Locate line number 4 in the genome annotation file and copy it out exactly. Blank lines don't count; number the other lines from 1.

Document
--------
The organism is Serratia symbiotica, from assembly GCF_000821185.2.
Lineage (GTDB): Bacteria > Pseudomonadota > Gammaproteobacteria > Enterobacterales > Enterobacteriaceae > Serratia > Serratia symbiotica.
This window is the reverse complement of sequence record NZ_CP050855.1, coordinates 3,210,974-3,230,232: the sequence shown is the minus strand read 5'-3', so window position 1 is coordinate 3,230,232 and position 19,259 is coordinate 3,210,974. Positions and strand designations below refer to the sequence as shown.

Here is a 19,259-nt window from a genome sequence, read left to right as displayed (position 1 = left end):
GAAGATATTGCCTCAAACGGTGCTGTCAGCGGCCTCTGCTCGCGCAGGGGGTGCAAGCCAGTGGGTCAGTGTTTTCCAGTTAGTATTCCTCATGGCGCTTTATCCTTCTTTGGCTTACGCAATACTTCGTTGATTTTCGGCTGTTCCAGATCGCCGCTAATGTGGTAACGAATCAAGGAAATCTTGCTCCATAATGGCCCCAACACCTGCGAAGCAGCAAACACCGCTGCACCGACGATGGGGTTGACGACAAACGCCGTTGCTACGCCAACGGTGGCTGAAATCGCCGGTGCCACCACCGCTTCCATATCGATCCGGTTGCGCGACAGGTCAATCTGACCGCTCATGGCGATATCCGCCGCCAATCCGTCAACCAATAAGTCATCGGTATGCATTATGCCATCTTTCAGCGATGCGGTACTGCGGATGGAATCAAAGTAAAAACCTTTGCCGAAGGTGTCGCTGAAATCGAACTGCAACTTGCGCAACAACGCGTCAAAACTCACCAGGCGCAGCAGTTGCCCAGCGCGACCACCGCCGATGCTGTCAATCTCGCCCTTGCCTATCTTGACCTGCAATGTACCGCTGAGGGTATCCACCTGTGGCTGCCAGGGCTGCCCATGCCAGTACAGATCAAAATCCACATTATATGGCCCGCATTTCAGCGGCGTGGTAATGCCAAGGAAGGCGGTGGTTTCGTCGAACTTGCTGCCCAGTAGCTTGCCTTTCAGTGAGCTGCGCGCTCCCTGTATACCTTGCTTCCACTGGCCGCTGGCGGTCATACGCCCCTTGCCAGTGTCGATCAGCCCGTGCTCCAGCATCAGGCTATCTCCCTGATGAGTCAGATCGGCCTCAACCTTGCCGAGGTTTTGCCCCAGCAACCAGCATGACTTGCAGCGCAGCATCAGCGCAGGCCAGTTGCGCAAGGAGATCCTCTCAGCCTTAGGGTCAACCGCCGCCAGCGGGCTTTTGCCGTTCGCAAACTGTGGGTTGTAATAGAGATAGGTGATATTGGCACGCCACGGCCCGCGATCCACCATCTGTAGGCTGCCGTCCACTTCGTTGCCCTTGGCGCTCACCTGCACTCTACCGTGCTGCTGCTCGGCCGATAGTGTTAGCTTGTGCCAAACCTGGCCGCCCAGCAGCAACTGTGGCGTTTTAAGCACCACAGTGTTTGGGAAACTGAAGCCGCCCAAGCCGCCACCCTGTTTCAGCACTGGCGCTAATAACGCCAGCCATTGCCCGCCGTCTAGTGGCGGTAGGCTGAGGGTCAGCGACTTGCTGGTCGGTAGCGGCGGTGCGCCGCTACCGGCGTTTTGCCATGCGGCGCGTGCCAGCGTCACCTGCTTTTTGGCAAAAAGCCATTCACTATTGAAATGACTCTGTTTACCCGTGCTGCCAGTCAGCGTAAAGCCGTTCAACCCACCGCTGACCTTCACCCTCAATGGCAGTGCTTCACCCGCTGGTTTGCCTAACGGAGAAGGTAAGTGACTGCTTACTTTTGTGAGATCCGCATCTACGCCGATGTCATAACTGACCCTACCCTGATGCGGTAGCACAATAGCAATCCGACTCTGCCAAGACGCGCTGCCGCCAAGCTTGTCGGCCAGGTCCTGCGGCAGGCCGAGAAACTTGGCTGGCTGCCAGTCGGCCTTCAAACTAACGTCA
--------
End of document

Here is a 19,259-nt window from a genome sequence, read left to right as displayed (position 1 = left end):